During the War, football had been "used as a useful prop for national morale and as a source of army physical-education instructors."[3] This would continue in the immediate years after the war. During a time of rationing, football provided escapism, leading historian Richard Holt to coin the era the 'height' of the game, before commercialism took over.

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Bolton's Burnden Park, 1946

In 1946, the Football League returned to the terraces up and down Great Britain, the first season seeing perhaps one of the closest ever title races. Liverpool would win the league by a point from nearest rivals Manchester United and Wolves. Attendances boomed with figures continuously growing to a staggering 41.2 million in 1949. Furthermore, Matthew Taylor writes that some reserve games attracted 30,000 people. To put that into context, in last season's reserve league a mere 411 people watched Spurs play Manchester City.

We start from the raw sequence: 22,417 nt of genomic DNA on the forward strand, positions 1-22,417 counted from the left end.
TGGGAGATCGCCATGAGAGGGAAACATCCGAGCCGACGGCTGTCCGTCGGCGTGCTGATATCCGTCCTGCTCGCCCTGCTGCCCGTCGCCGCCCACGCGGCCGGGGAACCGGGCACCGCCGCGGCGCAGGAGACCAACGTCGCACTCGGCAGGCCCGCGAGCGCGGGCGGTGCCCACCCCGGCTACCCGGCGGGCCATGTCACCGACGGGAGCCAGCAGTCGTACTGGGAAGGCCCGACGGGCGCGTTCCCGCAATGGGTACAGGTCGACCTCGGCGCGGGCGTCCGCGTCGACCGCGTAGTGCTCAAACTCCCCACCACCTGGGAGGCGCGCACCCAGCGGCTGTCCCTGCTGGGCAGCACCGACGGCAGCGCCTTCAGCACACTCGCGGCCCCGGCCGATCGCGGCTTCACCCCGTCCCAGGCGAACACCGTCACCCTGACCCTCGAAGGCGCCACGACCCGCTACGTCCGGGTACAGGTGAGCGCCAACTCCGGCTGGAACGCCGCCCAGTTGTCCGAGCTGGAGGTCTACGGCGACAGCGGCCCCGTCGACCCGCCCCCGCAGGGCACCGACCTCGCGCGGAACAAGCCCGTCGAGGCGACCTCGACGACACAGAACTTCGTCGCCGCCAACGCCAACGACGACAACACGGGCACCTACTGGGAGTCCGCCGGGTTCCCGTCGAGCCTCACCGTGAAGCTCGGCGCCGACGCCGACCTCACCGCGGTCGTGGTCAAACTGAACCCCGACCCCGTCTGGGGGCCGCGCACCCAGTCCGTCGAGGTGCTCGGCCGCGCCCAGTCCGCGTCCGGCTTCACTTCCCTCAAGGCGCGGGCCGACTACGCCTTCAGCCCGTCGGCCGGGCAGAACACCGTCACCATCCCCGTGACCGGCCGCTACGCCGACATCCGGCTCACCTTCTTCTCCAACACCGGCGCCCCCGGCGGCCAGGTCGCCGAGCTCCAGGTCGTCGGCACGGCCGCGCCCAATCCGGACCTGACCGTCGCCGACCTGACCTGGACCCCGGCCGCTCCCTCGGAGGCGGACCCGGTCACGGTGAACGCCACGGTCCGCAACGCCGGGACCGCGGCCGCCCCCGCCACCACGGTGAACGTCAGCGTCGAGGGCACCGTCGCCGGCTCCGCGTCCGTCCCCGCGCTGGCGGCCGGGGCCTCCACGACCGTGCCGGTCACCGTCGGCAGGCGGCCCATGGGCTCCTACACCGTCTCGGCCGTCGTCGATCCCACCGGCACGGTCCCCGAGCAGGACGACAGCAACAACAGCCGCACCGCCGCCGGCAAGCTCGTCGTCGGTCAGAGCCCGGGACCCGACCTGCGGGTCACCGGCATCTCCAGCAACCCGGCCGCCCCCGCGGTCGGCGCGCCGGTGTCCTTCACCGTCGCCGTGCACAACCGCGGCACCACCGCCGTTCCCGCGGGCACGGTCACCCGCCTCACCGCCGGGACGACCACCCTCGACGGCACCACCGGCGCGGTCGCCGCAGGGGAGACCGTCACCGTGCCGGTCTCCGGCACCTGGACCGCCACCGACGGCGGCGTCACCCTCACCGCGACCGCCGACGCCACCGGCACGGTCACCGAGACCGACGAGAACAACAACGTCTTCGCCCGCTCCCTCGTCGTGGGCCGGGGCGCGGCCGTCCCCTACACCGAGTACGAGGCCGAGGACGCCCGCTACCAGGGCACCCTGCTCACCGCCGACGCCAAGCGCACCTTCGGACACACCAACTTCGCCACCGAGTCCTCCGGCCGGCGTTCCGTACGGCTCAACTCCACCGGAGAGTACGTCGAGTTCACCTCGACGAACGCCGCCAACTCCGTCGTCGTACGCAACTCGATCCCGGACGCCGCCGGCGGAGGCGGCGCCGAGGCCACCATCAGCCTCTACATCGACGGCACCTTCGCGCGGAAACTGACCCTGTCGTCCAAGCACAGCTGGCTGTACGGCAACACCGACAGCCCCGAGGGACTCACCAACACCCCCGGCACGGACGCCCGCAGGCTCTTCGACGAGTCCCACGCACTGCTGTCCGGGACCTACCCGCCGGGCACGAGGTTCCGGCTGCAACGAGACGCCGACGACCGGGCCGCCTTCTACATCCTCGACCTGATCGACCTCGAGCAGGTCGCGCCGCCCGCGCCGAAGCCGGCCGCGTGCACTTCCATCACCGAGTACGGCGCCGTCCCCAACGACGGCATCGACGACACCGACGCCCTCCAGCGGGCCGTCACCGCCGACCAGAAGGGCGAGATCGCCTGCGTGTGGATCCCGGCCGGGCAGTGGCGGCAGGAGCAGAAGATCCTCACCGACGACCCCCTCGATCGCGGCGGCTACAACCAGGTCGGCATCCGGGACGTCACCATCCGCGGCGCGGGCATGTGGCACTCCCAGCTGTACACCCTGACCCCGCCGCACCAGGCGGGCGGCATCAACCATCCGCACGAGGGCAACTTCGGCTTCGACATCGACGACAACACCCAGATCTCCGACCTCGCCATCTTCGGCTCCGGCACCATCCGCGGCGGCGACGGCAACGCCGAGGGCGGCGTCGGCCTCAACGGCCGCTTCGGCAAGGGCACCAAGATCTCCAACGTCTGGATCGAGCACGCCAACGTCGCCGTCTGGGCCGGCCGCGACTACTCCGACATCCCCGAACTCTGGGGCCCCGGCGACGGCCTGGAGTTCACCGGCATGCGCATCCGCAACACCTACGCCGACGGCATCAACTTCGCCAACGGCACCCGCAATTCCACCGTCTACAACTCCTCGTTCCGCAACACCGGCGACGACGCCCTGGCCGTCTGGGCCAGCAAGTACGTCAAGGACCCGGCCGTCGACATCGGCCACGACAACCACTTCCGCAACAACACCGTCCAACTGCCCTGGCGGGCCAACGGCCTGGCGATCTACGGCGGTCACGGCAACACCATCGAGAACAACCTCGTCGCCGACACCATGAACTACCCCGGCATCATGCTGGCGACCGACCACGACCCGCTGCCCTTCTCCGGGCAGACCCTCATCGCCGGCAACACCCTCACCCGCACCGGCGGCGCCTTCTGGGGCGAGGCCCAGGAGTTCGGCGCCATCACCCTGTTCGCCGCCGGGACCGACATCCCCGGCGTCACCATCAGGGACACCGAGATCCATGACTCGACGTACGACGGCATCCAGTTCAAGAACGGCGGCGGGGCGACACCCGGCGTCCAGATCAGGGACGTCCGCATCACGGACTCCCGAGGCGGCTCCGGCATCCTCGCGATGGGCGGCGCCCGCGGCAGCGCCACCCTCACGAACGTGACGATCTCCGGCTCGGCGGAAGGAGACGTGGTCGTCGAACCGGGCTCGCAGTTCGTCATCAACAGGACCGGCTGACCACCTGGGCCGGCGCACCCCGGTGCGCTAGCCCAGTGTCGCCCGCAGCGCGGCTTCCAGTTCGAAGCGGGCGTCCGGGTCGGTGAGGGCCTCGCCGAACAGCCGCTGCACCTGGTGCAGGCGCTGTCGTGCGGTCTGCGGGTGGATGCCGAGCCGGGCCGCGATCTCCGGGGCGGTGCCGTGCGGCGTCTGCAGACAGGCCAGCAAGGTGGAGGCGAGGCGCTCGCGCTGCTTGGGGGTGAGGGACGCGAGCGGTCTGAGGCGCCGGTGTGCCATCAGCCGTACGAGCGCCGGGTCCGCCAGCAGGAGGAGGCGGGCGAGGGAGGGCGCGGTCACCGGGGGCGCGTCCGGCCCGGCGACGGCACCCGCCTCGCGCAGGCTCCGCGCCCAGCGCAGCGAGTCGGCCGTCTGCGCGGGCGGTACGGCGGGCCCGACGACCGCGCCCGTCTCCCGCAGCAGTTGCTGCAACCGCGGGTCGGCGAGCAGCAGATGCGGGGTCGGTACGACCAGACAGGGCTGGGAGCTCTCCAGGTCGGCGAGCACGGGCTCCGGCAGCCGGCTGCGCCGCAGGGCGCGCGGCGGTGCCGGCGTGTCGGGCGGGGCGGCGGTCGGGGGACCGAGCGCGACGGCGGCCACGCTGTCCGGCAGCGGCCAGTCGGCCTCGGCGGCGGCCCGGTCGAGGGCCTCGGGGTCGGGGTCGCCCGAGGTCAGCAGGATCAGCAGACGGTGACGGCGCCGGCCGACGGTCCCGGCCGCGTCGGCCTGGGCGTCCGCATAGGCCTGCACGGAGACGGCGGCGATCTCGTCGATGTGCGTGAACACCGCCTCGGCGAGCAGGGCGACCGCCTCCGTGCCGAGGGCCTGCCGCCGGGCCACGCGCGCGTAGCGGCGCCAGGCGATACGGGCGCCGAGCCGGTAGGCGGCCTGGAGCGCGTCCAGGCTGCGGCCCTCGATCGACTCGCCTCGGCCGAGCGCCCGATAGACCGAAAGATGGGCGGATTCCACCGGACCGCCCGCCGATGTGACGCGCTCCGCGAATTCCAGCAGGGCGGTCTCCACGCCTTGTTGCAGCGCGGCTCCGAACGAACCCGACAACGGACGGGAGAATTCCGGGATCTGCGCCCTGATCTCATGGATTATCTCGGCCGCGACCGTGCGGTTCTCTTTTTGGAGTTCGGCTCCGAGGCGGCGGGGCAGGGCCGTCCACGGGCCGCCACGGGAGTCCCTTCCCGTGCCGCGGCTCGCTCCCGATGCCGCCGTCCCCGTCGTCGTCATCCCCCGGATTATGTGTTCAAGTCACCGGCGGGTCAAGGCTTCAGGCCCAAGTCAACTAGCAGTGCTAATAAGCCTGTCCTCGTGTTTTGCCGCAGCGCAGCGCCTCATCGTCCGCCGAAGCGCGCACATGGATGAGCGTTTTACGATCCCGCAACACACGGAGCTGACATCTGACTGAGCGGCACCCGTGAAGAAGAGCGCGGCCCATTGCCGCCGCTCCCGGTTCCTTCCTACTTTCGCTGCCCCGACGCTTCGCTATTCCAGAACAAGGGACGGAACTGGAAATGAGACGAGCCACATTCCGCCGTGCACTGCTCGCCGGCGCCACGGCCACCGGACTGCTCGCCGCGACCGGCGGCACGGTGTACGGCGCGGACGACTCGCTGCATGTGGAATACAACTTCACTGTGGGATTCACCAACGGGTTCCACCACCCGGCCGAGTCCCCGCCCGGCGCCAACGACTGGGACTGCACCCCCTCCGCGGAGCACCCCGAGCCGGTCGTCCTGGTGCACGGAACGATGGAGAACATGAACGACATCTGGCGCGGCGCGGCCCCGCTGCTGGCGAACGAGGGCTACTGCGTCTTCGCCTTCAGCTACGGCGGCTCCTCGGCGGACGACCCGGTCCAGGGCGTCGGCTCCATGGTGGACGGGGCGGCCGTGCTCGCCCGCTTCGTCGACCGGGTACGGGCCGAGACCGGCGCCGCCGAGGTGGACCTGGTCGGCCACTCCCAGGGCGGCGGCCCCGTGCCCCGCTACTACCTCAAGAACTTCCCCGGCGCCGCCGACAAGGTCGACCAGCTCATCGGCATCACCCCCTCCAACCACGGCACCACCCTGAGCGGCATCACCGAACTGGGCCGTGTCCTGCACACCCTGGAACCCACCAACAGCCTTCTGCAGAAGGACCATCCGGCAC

For Taylor, post-war Britain was in a state of mass employment, but still under the watchful eye of rationing. This led to people having money to spend, but nothing to spend it on. Attending football matches was part of a wider outburst of 'pleasure-seeking'.[5] The Thanet Advertiser was quick to notice this under the headline, "Why football is booming". According to the article, during the first quarter of the season, attendances had been greater than at any other time in history. The enthusiasm for the game provided an opportunity for long-term building.

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The FA Amateur Cup final in 1947 saw record attendances
If football could provide anything, it was morale. We've already mentioned how it helped people during the war, but it had a part play afterwards too. The Dundee Courier was clear on its feelings towards this in 1947 following a ban on evening games,